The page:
"It was cold and windy, and both streets and sky seemed fused with the same gray filter. But I was on my new life adventure, so I just put on my pink glasses and decided I was going to love this country and succeed here."
My Swedish story began in February 2020. I remember that first sight after getting out of Central Station. It was cold and windy, and both streets and sky seemed fused with the same gray filter. But I was on my new life adventure, so I just put on my pink glasses and decided I was going to love this country and succeed here. My partner and I had a great life back home in Croatia. However, we wanted to experience a new country and the opportunities that come with it. I was pretty amazed by Swedish culture and was impatient to learn about it and live it.
A few weeks after our arrival, covid-19 spread through most of Europe. My boyfriend's job deal was off because the project was cancelled, we had limited savings and no idea what to do next. Sweden didn't have harsh restrictions like other countries, but networking was tricky. We were supposed to find a job fast at a time when people were getting fired.
I think I still have a bit of trauma from that period. Spending a year and a half in pure survival mode leaves you with scars. But like most things in life, going through difficult times also leaves you with some precious things. What I learned:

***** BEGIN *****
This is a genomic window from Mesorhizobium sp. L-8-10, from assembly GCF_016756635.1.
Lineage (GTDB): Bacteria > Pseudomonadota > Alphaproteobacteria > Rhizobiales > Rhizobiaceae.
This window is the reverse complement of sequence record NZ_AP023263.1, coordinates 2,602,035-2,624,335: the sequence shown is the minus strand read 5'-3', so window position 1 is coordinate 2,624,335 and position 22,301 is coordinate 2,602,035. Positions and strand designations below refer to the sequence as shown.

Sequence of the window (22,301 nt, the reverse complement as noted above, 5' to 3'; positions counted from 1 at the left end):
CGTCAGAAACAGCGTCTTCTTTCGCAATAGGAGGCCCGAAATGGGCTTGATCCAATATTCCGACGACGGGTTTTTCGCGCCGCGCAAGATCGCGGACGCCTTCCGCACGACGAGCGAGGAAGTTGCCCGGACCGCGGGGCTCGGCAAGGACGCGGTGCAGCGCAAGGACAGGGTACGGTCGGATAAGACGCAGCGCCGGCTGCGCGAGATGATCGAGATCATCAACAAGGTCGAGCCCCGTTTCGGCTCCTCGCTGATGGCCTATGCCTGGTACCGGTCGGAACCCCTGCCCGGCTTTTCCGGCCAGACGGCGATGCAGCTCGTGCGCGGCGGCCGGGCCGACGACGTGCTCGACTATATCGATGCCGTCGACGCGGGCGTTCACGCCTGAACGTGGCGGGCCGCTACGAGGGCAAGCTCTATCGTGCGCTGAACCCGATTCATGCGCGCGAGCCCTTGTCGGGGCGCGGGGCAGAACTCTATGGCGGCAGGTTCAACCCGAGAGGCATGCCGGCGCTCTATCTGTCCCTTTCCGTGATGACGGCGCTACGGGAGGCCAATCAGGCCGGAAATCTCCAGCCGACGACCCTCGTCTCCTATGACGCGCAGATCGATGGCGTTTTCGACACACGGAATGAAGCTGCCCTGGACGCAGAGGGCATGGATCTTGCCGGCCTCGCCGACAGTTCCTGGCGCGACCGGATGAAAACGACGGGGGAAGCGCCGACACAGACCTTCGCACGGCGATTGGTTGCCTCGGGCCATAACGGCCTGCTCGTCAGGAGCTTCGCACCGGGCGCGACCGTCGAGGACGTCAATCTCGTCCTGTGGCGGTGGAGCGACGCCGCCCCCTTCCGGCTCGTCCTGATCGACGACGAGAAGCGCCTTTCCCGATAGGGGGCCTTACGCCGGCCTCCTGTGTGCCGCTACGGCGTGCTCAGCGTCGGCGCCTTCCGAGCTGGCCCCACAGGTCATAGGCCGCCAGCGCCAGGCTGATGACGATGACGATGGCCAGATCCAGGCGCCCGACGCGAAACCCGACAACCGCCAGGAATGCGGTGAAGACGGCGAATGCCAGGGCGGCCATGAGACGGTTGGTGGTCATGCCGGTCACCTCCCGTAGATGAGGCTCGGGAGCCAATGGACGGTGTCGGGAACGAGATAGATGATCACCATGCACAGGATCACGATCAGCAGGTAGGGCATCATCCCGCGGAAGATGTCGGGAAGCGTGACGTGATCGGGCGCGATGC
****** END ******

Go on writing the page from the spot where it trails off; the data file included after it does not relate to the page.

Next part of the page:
Fast forwarding this story to today, I am in a good place. In one year, I went from a cleaning job to an amazing job in Copenhagen. I joined PMI Sweden as a volunteer, where I expanded my professional network but also gained some friends. I got my own "Golden girls" squad that I met through the ICHL Kick-Start Program. My Swedish course is currently at pause, but I finished the 3rd level of grund svenska and feel much more comfortable navigating Swedish society.
If you are a newcomer and reading this, hang in there! Some say we live in a time of globalization, and moving around the globe for us humans is not such a big deal anymore. But it is! Leaving your country is like leaving one big part of you behind. Learning a new language is difficult. Finding your new tribe is difficult. Even finding your new hairdresser is a quest on its own. Opening just one door may change your life when you feel that you keep bumping into the same wall in your job search. It doesn't have to be a dream job at first. Maybe it's just volunteering at the nearest place or any available part-time job. Just grab your kanelbulle and take one step at a time.
/ Perina Tobarina